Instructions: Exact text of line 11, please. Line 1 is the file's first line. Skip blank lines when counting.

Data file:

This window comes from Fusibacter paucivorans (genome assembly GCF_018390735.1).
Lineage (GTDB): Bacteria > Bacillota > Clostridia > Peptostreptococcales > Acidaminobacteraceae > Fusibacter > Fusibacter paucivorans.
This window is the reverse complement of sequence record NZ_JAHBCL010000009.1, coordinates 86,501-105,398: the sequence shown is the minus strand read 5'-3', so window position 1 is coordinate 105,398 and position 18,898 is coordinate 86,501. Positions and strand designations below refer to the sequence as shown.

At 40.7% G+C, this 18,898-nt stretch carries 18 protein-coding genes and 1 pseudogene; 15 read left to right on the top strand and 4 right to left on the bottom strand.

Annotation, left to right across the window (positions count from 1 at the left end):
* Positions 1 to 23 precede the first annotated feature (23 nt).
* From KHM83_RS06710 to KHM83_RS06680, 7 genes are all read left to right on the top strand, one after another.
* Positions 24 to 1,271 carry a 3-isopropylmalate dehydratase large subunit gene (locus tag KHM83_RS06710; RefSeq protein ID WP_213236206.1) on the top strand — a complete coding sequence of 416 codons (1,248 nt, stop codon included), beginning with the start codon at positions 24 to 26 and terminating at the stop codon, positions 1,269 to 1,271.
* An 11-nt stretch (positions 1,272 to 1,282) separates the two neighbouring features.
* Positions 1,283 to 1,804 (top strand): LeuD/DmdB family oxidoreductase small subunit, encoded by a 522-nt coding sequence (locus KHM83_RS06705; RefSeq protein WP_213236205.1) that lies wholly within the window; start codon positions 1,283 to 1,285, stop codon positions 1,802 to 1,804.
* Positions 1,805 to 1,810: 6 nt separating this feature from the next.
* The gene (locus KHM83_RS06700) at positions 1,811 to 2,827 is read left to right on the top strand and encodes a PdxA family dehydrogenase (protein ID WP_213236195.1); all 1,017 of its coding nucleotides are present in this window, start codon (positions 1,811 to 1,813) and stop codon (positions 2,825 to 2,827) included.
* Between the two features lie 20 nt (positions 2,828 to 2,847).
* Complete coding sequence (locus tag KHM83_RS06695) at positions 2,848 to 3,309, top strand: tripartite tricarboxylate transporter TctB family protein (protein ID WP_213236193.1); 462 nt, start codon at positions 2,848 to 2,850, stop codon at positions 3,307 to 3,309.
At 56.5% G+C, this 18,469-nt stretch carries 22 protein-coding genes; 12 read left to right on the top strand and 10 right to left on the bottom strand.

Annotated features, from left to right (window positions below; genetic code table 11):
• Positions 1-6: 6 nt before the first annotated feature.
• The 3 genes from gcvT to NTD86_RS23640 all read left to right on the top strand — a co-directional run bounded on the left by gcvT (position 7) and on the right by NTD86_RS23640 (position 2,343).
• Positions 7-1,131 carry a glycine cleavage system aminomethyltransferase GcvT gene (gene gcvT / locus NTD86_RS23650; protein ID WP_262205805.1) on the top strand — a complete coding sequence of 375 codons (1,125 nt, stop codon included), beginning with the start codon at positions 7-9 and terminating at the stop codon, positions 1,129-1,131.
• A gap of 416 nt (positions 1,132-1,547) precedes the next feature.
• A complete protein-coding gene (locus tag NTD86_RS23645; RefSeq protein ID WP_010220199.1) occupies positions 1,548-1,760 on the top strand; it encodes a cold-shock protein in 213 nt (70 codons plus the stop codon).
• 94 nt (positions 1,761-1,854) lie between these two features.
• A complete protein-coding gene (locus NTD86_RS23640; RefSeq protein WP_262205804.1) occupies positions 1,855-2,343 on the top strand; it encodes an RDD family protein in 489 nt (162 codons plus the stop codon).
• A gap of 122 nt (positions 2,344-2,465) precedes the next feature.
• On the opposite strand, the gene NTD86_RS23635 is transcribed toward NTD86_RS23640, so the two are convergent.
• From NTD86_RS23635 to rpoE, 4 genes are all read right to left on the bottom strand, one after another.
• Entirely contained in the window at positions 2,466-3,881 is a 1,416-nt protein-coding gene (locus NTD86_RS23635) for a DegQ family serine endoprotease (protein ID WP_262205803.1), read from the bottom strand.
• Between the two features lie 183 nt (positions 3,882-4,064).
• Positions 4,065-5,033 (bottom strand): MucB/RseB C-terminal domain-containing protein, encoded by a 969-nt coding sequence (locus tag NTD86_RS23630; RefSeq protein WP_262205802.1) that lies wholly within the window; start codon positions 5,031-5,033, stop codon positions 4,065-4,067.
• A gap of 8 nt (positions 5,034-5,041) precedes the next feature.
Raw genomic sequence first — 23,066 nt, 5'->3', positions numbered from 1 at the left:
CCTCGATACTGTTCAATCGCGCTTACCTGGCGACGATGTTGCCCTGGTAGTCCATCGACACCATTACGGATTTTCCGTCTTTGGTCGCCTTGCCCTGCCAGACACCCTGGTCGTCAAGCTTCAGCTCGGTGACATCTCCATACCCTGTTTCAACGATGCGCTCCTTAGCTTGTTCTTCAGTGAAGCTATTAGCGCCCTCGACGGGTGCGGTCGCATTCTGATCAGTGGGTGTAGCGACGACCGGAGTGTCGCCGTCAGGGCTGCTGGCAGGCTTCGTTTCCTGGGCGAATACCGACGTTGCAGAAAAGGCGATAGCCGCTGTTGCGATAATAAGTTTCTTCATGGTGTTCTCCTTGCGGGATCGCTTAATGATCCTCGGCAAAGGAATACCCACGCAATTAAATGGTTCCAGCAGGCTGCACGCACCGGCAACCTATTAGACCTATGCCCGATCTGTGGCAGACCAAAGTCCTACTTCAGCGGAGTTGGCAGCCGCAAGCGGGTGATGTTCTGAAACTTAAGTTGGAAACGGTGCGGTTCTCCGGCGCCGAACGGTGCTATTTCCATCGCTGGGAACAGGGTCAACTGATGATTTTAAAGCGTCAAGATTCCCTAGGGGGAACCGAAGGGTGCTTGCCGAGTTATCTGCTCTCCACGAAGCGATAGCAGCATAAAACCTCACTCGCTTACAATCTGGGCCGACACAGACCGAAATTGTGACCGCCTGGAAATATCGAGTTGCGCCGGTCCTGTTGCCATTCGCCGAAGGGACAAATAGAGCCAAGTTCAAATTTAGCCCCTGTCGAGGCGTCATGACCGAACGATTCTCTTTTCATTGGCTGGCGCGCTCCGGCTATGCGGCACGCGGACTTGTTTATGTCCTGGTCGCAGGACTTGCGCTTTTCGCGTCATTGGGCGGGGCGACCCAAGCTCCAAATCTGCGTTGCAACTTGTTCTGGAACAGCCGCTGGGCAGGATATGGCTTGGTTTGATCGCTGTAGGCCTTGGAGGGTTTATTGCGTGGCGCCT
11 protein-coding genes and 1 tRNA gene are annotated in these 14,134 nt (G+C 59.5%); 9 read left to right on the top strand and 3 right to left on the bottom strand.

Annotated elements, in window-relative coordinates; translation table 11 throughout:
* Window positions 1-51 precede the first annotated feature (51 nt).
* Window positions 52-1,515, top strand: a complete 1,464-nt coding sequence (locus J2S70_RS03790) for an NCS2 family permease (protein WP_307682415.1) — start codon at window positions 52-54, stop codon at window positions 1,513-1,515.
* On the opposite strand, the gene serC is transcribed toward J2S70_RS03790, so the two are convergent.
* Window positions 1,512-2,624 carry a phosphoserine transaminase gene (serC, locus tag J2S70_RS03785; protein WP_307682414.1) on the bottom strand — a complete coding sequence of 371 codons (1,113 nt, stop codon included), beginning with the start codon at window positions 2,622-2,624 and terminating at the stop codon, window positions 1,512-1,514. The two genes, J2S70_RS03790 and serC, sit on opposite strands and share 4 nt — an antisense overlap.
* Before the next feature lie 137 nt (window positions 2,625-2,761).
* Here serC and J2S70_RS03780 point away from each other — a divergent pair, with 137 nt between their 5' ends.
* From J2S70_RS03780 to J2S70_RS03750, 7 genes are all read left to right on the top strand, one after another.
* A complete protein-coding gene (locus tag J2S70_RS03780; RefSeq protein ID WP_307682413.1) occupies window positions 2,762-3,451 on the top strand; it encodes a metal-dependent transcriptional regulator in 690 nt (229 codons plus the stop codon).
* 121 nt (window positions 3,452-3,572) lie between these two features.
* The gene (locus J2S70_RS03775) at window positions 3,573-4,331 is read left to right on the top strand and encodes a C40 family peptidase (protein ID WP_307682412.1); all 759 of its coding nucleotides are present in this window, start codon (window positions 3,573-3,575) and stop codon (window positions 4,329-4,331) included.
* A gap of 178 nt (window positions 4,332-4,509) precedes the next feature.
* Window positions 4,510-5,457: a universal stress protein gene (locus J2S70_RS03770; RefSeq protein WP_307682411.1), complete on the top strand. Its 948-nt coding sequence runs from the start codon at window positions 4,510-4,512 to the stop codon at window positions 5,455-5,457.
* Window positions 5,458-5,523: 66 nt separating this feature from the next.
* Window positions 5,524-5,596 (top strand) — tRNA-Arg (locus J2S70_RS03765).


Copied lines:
* Positions 1,805 to 1,810: 6 nt separating this feature from the next.